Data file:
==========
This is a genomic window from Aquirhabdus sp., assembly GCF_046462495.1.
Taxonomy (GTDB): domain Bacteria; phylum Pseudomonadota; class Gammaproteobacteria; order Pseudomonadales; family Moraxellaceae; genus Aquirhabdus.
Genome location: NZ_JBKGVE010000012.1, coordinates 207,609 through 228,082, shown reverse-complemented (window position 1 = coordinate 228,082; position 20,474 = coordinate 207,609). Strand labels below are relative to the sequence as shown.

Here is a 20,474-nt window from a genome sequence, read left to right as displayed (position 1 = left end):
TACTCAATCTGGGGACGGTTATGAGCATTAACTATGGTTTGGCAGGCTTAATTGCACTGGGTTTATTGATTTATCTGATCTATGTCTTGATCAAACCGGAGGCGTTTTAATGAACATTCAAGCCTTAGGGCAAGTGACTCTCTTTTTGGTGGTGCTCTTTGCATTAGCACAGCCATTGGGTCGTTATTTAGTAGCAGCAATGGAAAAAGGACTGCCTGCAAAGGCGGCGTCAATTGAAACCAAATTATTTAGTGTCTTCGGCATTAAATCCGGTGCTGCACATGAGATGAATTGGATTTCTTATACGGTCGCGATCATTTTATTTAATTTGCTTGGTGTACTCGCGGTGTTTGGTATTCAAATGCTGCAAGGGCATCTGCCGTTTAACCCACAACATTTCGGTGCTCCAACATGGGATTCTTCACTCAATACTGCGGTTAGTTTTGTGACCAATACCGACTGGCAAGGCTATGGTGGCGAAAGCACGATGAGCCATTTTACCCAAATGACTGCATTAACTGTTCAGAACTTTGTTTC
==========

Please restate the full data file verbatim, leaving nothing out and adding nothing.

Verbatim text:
This is a genomic window from Aquirhabdus sp., assembly GCF_046462495.1.
Taxonomy (GTDB): domain Bacteria; phylum Pseudomonadota; class Gammaproteobacteria; order Pseudomonadales; family Moraxellaceae; genus Aquirhabdus.
Genome location: NZ_JBKGVE010000012.1, coordinates 207,609 through 228,082, shown reverse-complemented (window position 1 = coordinate 228,082; position 20,474 = coordinate 207,609). Strand labels below are relative to the sequence as shown.

Here is a 20,474-nt window from a genome sequence, read left to right as displayed (position 1 = left end):
TACTCAATCTGGGGACGGTTATGAGCATTAACTATGGTTTGGCAGGCTTAATTGCACTGGGTTTATTGATTTATCTGATCTATGTCTTGATCAAACCGGAGGCGTTTTAATGAACATTCAAGCCTTAGGGCAAGTGACTCTCTTTTTGGTGGTGCTCTTTGCATTAGCACAGCCATTGGGTCGTTATTTAGTAGCAGCAATGGAAAAAGGACTGCCTGCAAAGGCGGCGTCAATTGAAACCAAATTATTTAGTGTCTTCGGCATTAAATCCGGTGCTGCACATGAGATGAATTGGATTTCTTATACGGTCGCGATCATTTTATTTAATTTGCTTGGTGTACTCGCGGTGTTTGGTATTCAAATGCTGCAAGGGCATCTGCCGTTTAACCCACAACATTTCGGTGCTCCAACATGGGATTCTTCACTCAATACTGCGGTTAGTTTTGTGACCAATACCGACTGGCAAGGCTATGGTGGCGAAAGCACGATGAGCCATTTTACCCAAATGACTGCATTAACTGTTCAGAACTTTGTTTC